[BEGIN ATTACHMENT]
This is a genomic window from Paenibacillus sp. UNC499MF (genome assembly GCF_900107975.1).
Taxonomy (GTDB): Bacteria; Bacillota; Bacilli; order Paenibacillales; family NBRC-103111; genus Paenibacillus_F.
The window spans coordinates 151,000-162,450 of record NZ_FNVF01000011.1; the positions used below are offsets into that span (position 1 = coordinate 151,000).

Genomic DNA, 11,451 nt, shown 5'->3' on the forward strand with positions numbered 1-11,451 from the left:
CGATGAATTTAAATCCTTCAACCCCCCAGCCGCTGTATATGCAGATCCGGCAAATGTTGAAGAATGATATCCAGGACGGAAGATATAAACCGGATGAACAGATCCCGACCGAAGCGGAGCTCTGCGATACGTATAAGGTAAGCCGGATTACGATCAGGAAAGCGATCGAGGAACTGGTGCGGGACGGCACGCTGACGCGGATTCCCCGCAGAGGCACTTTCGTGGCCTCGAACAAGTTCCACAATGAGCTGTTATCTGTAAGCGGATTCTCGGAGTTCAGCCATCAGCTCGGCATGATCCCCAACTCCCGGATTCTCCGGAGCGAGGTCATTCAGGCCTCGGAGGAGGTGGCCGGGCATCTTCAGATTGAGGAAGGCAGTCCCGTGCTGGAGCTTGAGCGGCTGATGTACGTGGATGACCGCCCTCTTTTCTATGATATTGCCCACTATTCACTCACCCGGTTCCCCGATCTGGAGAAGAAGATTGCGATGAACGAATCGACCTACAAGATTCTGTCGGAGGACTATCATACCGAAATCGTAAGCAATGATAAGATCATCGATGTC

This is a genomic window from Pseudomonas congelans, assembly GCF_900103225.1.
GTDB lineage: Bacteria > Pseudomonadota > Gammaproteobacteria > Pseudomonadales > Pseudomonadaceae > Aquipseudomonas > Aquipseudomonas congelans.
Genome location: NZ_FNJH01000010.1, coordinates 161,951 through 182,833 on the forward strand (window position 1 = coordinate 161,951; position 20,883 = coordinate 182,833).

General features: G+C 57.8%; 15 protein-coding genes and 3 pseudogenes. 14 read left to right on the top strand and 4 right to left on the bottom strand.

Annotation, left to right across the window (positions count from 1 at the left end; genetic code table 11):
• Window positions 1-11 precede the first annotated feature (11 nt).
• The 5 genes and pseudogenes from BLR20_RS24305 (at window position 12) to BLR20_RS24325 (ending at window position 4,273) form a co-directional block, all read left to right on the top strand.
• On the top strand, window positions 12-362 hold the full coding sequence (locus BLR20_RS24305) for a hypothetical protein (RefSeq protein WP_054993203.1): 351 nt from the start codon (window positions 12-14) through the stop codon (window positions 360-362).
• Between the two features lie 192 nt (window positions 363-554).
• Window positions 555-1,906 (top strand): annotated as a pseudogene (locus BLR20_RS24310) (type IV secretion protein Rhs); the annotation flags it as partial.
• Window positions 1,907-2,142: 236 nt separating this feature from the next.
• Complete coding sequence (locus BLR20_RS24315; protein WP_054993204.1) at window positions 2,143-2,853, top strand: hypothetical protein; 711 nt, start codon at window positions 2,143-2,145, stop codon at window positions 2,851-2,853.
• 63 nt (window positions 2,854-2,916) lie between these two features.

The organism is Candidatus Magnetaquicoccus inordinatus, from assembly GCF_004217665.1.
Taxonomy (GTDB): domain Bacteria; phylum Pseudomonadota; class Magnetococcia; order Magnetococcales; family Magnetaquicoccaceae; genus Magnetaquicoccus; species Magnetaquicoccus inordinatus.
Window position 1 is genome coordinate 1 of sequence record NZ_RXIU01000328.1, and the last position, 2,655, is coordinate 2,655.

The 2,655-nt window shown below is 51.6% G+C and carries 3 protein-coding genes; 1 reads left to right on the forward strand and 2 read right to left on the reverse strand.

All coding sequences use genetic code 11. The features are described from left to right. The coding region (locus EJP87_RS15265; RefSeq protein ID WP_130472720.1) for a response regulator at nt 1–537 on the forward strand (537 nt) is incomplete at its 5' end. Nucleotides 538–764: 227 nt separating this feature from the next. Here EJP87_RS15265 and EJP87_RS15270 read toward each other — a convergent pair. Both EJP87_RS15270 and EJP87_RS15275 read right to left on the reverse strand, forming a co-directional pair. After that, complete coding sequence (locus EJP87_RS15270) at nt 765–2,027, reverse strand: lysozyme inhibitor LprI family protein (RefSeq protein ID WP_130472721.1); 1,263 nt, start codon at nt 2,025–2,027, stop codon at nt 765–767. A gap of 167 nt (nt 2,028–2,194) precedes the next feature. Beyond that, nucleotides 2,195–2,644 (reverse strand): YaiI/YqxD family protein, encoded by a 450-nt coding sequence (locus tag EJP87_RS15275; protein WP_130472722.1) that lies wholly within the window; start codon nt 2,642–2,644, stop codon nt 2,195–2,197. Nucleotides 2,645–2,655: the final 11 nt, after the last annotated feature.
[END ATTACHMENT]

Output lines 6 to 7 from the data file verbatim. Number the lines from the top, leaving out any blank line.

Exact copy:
This is a genomic window from Pseudomonas congelans, assembly GCF_900103225.1.
GTDB lineage: Bacteria > Pseudomonadota > Gammaproteobacteria > Pseudomonadales > Pseudomonadaceae > Aquipseudomonas > Aquipseudomonas congelans.